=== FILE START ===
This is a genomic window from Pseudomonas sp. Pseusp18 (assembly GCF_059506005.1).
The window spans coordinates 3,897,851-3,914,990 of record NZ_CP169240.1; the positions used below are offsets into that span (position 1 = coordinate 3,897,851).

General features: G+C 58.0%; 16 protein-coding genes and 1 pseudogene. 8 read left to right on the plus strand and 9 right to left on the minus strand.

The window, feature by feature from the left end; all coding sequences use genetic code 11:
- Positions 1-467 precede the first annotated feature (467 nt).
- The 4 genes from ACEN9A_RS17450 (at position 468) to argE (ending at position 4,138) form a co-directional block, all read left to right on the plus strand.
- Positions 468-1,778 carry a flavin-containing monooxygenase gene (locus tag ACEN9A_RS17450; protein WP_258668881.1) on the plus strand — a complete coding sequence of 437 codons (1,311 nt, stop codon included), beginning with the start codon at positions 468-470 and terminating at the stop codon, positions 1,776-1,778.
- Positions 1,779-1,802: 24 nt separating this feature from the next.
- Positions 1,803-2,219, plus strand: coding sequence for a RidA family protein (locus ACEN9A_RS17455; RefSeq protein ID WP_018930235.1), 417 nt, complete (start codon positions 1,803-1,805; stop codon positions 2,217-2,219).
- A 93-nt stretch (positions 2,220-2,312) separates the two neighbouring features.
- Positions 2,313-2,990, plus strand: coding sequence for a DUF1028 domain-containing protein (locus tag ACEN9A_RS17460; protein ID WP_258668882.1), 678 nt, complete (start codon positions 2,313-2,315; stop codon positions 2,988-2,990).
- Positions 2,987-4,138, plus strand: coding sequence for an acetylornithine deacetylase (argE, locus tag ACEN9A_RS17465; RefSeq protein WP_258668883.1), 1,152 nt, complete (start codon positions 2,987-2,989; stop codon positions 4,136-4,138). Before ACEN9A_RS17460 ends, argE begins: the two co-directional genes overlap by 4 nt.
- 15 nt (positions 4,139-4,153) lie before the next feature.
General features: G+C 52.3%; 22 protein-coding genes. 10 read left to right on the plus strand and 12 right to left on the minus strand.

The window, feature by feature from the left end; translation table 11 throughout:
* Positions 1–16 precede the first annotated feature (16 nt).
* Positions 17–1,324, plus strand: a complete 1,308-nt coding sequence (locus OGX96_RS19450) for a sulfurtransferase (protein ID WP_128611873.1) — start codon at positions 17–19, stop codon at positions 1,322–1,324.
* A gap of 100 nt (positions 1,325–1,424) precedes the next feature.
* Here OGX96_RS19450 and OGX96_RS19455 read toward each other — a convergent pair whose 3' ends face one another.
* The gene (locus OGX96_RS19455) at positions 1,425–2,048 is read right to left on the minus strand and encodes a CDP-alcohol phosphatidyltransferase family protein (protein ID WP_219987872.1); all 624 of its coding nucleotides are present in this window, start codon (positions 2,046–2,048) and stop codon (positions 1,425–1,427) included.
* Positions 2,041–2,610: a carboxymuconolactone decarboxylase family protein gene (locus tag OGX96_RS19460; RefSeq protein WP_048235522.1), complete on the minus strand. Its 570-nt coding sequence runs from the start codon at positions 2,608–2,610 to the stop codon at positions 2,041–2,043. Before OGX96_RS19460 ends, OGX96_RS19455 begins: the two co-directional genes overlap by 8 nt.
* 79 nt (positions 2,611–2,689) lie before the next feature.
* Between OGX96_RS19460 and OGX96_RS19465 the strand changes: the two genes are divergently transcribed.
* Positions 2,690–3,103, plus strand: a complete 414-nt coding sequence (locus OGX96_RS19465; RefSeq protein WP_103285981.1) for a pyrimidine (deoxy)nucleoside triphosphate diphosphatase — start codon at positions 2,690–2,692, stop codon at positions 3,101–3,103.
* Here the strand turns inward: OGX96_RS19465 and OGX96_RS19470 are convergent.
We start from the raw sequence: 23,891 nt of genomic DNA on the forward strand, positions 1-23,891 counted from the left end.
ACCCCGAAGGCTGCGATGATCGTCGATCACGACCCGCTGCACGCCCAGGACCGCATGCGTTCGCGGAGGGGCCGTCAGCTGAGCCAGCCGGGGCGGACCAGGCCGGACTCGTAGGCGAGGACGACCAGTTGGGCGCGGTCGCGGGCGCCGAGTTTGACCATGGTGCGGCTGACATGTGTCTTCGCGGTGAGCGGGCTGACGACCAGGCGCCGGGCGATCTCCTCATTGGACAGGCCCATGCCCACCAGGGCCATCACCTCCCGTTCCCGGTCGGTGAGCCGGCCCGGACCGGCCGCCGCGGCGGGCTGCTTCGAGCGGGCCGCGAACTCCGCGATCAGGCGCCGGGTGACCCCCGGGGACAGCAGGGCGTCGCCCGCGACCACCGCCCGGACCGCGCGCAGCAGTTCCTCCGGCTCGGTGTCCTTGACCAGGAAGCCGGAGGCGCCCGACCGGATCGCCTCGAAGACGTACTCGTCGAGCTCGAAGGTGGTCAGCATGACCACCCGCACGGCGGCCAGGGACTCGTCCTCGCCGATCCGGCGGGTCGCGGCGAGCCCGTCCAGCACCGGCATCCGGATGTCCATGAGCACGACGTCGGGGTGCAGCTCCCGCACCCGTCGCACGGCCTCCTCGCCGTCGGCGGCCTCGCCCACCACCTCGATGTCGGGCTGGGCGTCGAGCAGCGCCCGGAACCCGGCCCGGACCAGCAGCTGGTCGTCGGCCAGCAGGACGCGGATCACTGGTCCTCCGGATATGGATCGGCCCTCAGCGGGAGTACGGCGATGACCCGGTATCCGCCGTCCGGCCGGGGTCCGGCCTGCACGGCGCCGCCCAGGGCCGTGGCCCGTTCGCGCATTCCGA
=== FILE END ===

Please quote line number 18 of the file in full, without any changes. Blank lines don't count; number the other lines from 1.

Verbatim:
* A gap of 100 nt (positions 1,325–1,424) precedes the next feature.